“My daughter is three, should I take her to the dentist? I didn’t know baby teeth were important.”

 “I can’t pay to get my teeth fixed. Can I call you?”

“If I could pay $50 for a cleaning, I would go.” 

Nutrition and diet in relation to oral health

Low German people experience significant differences in diet and eating habits between Latin America and Canada. Many Low German people are not aware of how food habits affect oral health. Because oral health is not emphasized in their Latin American context, and because foods eaten there contain much less sugar, Low German people tend to be uncertain about why they seem to have more dental troubles in Canada even though they are engaging in more personal care (daily brushing) than they previously did in Latin America.


Foods in Latin America are often simple and unprocessed, with minimal sugar content, whereas in Canada there is a much greater variety of a food available. This includes nutritious and healthy food, but also pop, candy and chips. Packaged snacks were special treats in Latin America due to limited incomes. Typically, the only daily sugar intake would have been jam for breakfast with candies and pop shared on special occasions. Like many immigrant groups, Low German people eat more highly processed and sweetened foods in Canada compared to their Latin American diets. This is in part perpetuated by their feeling pressure to buy packaged snacks for their children’s lunches to help them fit in. Low German mothers often describe wanting to provide their children with signs of affluence such as pop and sweetened milk. A practice that has become common in Ontario is to add strawberry or chocolate syrup (or other sweeteners) to milk. Some parents are coming to realize that providing packaged snacks and sweet drinks are not healthy habits.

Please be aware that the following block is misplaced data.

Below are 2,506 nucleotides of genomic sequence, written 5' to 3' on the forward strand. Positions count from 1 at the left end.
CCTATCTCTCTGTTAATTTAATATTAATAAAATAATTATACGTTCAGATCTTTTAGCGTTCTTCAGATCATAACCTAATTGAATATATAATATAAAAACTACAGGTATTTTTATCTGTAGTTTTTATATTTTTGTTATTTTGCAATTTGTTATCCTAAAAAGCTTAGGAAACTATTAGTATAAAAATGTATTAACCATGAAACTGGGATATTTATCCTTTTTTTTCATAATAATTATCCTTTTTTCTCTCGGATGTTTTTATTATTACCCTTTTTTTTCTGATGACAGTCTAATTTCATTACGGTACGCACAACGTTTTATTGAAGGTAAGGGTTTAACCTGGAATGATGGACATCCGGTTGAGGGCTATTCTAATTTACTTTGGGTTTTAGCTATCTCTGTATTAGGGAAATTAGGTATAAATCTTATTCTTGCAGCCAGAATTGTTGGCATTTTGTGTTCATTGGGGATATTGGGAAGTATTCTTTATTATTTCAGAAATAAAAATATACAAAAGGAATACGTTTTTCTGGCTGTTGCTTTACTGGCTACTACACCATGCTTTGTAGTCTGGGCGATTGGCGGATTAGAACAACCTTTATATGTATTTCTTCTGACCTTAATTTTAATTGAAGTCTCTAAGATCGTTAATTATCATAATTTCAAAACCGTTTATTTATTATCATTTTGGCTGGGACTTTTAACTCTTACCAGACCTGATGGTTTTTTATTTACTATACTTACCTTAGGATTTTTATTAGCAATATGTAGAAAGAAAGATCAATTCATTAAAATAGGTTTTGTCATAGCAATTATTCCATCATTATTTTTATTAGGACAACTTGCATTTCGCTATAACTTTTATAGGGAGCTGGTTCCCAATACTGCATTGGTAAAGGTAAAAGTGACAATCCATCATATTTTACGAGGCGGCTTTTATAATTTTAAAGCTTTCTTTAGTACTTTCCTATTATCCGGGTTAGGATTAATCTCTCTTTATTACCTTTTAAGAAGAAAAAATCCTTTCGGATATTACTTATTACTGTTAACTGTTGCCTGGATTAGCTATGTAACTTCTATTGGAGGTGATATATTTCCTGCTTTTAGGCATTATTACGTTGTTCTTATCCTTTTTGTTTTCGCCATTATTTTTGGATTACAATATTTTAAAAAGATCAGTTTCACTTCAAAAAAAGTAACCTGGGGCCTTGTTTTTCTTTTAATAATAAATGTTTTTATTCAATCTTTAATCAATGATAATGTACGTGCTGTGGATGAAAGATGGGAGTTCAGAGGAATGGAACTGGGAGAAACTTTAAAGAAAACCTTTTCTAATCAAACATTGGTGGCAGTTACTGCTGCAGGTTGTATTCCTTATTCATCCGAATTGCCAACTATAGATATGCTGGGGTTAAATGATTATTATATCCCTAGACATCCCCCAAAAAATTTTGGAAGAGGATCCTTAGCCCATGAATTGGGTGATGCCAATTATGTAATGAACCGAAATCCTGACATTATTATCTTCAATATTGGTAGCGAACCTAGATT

“My husband never went to the dentist or had a toothbrush in Mexico – it was only here that his teeth became bad.”

“In Mexico we shared a pop on Sundays.”

“We didn’t eat sugar except in jam for breakfast or in baking on Sundays. We drank water and didn’t eat snacks. We just ate our meals.”

“Our children eat so many snacks here; they are not hungry for food.”

“I don’t want to buy those snacks because they have no taste and they are expensive, but my children want it.”

“Here I add chocolate to their milk because I never had that.”

“They won’t drink the milk here unless it is pink (strawberry syrup added).”

“I used to give my children a lot of pop, but now I stopped. I found out that I didn’t feel so good when I drank pop and my children were cranky and angry. Now I am encouraging them to drink more water.”

Feeding babies


Many Low German women breast feed but then use sweetened milk in bottles when the children are weaned. Bottle-fed babies will often be introduced to sweetened milk at 4-6 months of age. Mothers often seem convinced that children will not drink milk unless it is sweetened, even if they have heard that it is not healthy for their baby’s teeth.

“I add sugar to get them to drink milk at night.”

“I just add a little (strawberry) syrup to give it colour.”

“When I learned at the Wednesday program that pink milk in bottles hurt their teeth, I stopped.”

*All above quotes were compiled by The Smiling Project, a Low German dental assessment delivered by a service provider collaborative.